When people find out I groom dogs, there is one question that nearly all people ask. "Have you ever been bitten?"
My answer (thankfully) is no. Not really. Sure, I've had the odd puppy puncture wound, those sharp little teeth manage to get me sometimes. Once, I was bitten by an Old English Sheepdog, but I wasn't actually the groomer on that one. I was helping her lift the dog, and he wasn't impressed. It was just one puncture wound. That was probably 17 years ago. I carry a very faint scar from that one, but I didn't even go to the Dr. so I really don't count it.
I normally can tell which dogs mean business and will actually bite, and which dogs are just bluffing. I guess I just have a sort of "sixth sense" about dogs. I'm so glad I don't see dead people instead. This sense of mine really comes in handy..that sense is just creepy. I also have a wicked fast reaction time. :) I can get my hand out of the way of teeth amazingly well.
I still remember having a friend visit with me while I was grooming. I was chatting away, and she said "that dog is going to bite you!!" I just said, "no, he won't" and kept on with my job. Yes, he was lunging at me, but I knew just how far he would go. I know..crazy, right? (well, my friend thought I was) I start "reading" a dog the minute I meet it the 1st time. The ones that give me problems, usually are already showing signs at that time. Some, thankfully, lose the bravado the minute their owners leave. It's a protection thing. I have quite a few dogs I can absolutely not touch if the owner is nearby. I hand them a leash to put on their dog, and carefully take it from them. As soon as they are on the table, they are my best friend.
Of course I have plenty of dogs that would actually bite me. Most of them are bad for certain parts of the groom. 90% can't handle having their nails trimmed or their feet clipped. Here is my plea: Train your puppies to let you touch their feet!!!!!!!!!!! The last 10% are bad for many different parts of the groom and some are bad for the whole thing.
One of the reasons I don't get bit, is that I have multiple sizes and shapes of muzzles, and I'm not afraid to use them. I work with the dogs to try and train them to be better about grooming, and many times I succeed. However, the bottom line is that I will not allow a dog to bite me. I need my hands. The muzzle stays in place, only as long as it needs to, as soon as we are through the part they disapprove of, it's off.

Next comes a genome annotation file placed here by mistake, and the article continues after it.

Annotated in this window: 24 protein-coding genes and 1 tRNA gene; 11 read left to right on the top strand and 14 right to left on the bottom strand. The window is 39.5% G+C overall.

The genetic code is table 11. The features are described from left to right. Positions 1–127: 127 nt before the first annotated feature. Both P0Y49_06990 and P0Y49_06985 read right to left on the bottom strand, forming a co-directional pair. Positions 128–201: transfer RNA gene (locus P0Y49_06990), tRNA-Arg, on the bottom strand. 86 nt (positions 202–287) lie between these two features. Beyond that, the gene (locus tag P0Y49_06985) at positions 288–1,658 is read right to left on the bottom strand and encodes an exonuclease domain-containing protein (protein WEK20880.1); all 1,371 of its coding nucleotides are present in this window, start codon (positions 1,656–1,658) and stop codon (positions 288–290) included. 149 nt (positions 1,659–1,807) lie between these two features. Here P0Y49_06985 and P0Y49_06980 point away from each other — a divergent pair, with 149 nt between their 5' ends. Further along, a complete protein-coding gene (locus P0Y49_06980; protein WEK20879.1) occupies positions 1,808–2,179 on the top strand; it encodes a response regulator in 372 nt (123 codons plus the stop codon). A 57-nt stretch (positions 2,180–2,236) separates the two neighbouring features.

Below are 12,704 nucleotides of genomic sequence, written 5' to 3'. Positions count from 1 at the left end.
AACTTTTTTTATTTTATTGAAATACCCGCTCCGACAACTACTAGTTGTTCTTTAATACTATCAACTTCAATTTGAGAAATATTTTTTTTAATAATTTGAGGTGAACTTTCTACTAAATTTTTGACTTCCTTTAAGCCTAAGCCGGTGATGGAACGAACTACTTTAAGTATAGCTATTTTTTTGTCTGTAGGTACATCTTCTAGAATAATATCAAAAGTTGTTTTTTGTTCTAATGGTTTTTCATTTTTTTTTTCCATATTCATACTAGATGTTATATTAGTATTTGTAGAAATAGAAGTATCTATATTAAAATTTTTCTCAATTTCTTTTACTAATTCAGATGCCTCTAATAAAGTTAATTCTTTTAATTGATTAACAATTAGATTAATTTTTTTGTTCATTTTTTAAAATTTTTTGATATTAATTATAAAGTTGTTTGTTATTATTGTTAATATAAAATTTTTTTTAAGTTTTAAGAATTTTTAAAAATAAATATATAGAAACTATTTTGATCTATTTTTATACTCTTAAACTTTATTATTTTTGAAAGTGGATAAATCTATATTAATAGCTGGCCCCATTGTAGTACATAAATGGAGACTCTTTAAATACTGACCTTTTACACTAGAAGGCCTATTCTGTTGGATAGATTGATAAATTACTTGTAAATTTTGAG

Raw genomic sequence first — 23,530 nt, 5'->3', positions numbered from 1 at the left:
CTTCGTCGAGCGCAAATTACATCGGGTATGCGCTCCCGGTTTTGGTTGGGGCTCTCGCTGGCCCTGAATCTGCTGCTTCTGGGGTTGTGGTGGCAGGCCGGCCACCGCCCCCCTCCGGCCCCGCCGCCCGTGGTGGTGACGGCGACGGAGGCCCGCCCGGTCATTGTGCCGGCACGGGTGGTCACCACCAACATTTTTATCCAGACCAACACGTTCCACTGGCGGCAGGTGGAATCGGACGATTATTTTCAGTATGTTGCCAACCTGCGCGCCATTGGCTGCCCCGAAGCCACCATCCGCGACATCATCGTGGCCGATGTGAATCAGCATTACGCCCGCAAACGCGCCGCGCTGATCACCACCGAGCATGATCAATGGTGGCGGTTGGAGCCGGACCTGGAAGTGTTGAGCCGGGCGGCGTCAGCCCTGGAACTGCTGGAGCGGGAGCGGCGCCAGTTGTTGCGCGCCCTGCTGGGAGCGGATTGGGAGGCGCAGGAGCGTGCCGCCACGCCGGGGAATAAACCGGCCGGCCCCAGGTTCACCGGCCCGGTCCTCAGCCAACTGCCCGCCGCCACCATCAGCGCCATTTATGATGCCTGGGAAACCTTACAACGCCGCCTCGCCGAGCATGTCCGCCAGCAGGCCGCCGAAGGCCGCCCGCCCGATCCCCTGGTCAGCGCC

My co-worker J, once got very badly injured by a dog. It was a new client (actually my client that day). The owners were also new to the dog, they had just inherited it. Immediately the Lhasa made it clear he wasn't too fond of me, and I couldn't even get near enough to pick him up. I enlisted J's help in muzzling the dog so I could get it on the table. As she was sliding the muzzle over his nose he turned and bit her. She headed to the emergency room, where she ended up having surgery to remove a bone fragment in her hand. She still has numbness in one of her fingers from nerve damage. I felt horrible, it wasn't even her grooming dog. The dog was sent home, and I did eventually groom it, but only under sedation for the rest of his life. This was in the summer...peak season for us. She was out for 6 weeks. It was awful. That day, we decided that we would never risk injury to groom a dog again. It just wasn't worth it.
Dogs are aggressive for different reasons. Some are cage shy, meaning they are fine everywhere else, but they feel trapped in an enclosed area and won't allow someone to reach in to get them out. Some can't handle eye contact..of any kind. One Cocker in particular, I would put my hand over his eyes when I was clipping around his head. He was OK, if I did that. I oblige these dogs. You can't bully some aggressive dogs, they will only get worse. With some dogs, less is more, some just can't handle restraint.I do what I have to do to get along with them. I can't change them all, when I'm only seeing them 4 hours at a time. Most dogs warn with body language when they are at their limit. Some growl, of course, or show their teeth. The scariest ones of all give you no warning. One very large dog suddenly decided he had had enough, lunged at me (his teeth were level with my head), and I had to walk sideways with my back against the wall to get away from him. Thinking about it still makes me sweat. Luckily that kind of thing doesn't happen very often.
I do my best to train difficult dogs. It's a great feeling when a dog that had a past history of biting, is now perfect for his haircut. I can't say enough how important it is to get puppies in early to see a groomer. It make a huge difference. When people ask me when should their puppy get it's first haircut, my answer is usually "yesterday". Most of the difficult dogs I groom missed out on the early training that is so important. And....if you have a pup that will eventually need a haircut, and you would like to trim it yourself. PLEASE consider allowing a groomer to do the 1st few haircuts. We know how to train these dogs for grooming. When they are trained, you can try your hand at it. (I'm really OK with that)